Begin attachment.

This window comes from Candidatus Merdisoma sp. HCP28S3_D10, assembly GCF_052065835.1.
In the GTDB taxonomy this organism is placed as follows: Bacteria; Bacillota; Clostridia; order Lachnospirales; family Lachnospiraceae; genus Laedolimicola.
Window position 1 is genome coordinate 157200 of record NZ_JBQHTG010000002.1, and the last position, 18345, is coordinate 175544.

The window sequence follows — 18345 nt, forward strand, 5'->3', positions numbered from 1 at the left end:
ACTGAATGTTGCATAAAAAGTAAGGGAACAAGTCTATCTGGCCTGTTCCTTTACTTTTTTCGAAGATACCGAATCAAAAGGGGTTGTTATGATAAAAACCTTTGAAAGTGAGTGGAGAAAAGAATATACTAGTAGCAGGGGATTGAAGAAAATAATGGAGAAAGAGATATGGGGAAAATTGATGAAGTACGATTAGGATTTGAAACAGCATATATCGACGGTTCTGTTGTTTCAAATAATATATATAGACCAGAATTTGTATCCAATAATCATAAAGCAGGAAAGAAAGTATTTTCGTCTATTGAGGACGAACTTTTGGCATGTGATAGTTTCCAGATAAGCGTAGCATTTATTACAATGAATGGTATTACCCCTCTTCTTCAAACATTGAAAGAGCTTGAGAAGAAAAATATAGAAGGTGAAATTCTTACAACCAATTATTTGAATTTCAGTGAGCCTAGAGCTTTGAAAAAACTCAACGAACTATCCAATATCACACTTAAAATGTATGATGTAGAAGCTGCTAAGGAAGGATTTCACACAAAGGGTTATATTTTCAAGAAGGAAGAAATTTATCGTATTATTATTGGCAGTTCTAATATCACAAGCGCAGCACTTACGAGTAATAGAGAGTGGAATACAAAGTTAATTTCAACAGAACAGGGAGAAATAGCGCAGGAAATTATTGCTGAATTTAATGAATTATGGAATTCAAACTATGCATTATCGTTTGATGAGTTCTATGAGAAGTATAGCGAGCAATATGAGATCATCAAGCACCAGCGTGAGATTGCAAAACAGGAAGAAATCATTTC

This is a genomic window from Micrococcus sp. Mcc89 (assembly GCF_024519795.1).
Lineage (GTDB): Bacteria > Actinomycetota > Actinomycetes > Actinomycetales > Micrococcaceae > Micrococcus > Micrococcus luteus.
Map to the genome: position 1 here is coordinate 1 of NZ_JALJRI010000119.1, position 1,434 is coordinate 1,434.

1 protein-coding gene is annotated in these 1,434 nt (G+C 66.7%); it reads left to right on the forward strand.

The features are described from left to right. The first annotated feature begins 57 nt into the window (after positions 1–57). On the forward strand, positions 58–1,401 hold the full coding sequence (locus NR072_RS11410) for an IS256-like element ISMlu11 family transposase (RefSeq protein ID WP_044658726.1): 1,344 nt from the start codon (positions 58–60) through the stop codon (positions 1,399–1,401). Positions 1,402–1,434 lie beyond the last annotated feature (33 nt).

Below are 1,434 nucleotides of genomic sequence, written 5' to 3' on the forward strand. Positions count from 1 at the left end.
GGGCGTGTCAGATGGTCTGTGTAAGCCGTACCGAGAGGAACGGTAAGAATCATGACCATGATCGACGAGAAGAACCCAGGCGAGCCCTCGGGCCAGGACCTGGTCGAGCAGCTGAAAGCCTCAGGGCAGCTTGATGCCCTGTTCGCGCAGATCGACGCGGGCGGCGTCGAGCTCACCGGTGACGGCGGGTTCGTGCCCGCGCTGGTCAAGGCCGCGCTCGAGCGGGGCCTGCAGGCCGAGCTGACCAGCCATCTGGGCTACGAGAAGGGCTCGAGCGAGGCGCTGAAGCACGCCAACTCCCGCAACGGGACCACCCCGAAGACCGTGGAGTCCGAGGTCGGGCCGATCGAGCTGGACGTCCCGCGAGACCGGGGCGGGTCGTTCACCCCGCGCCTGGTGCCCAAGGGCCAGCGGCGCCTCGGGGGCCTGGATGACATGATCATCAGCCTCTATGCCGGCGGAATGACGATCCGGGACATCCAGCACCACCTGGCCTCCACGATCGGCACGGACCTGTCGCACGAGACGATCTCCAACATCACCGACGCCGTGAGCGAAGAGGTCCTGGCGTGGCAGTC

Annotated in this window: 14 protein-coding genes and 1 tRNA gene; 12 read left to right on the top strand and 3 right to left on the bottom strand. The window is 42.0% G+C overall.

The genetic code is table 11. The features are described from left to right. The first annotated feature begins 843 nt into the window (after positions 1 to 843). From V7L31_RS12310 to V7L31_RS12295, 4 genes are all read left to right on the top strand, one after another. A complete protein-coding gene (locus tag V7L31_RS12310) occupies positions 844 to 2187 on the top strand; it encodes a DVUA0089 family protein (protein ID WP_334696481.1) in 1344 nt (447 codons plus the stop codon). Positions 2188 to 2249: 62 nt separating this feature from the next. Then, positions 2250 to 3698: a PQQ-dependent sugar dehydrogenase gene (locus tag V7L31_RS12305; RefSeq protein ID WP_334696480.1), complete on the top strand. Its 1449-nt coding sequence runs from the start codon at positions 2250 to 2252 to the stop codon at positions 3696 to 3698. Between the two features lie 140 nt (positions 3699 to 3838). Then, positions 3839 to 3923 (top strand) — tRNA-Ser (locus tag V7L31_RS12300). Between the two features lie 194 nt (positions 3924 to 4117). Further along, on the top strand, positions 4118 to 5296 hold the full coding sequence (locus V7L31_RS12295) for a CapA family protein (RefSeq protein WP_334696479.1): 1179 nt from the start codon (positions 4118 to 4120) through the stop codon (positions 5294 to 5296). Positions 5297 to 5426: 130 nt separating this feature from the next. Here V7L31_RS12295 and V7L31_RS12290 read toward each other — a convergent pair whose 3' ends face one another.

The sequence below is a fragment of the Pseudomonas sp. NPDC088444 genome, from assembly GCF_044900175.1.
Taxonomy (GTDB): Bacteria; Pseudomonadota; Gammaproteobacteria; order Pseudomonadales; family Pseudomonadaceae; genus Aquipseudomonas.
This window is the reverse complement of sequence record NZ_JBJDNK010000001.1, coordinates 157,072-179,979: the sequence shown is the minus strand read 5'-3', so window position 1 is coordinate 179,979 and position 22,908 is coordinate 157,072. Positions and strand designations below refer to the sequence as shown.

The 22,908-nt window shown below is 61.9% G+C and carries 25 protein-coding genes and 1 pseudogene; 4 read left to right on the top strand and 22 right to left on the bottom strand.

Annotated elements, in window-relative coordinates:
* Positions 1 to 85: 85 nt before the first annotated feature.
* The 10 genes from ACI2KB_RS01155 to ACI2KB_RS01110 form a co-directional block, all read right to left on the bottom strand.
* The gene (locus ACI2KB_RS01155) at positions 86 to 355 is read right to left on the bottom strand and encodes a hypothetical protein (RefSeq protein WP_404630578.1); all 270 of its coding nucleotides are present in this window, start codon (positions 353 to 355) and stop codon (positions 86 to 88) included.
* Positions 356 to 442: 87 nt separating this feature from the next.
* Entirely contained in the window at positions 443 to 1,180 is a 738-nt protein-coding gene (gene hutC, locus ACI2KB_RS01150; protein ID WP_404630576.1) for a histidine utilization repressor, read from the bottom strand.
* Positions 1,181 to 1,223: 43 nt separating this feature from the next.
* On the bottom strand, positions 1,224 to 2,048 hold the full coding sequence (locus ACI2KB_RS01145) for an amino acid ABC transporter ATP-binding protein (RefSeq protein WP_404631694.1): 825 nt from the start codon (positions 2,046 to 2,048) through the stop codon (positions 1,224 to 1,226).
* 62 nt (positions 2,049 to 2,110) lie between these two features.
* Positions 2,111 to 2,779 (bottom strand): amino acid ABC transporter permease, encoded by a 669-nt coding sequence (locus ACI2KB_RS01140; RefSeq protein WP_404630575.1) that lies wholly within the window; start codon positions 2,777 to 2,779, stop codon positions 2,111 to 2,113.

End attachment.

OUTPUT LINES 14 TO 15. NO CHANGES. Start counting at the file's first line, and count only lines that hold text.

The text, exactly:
The genetic code is table 11. The features are described from left to right. The first annotated feature begins 843 nt into the window (after positions 1 to 843). From V7L31_RS12310 to V7L31_RS12295, 4 genes are all read left to right on the top strand, one after another. A complete protein-coding gene (locus tag V7L31_RS12310) occupies positions 844 to 2187 on the top strand; it encodes a DVUA0089 family protein (protein ID WP_334696481.1) in 1344 nt (447 codons plus the stop codon). Positions 2188 to 2249: 62 nt separating this feature from the next. Then, positions 2250 to 3698: a PQQ-dependent sugar dehydrogenase gene (locus tag V7L31_RS12305; RefSeq protein ID WP_334696480.1), complete on the top strand. Its 1449-nt coding sequence runs from the start codon at positions 2250 to 2252 to the stop codon at positions 3696 to 3698. Between the two features lie 140 nt (positions 3699 to 3838). Then, positions 3839 to 3923 (top strand) — tRNA-Ser (locus tag V7L31_RS12300). Between the two features lie 194 nt (positions 3924 to 4117). Further along, on the top strand, positions 4118 to 5296 hold the full coding sequence (locus V7L31_RS12295) for a CapA family protein (RefSeq protein WP_334696479.1): 1179 nt from the start codon (positions 4118 to 4120) through the stop codon (positions 5294 to 5296). Positions 5297 to 5426: 130 nt separating this feature from the next. Here V7L31_RS12295 and V7L31_RS12290 read toward each other — a convergent pair whose 3' ends face one another.

The sequence below is a fragment of the Pseudomonas sp. NPDC088444 genome, from assembly GCF_044900175.1.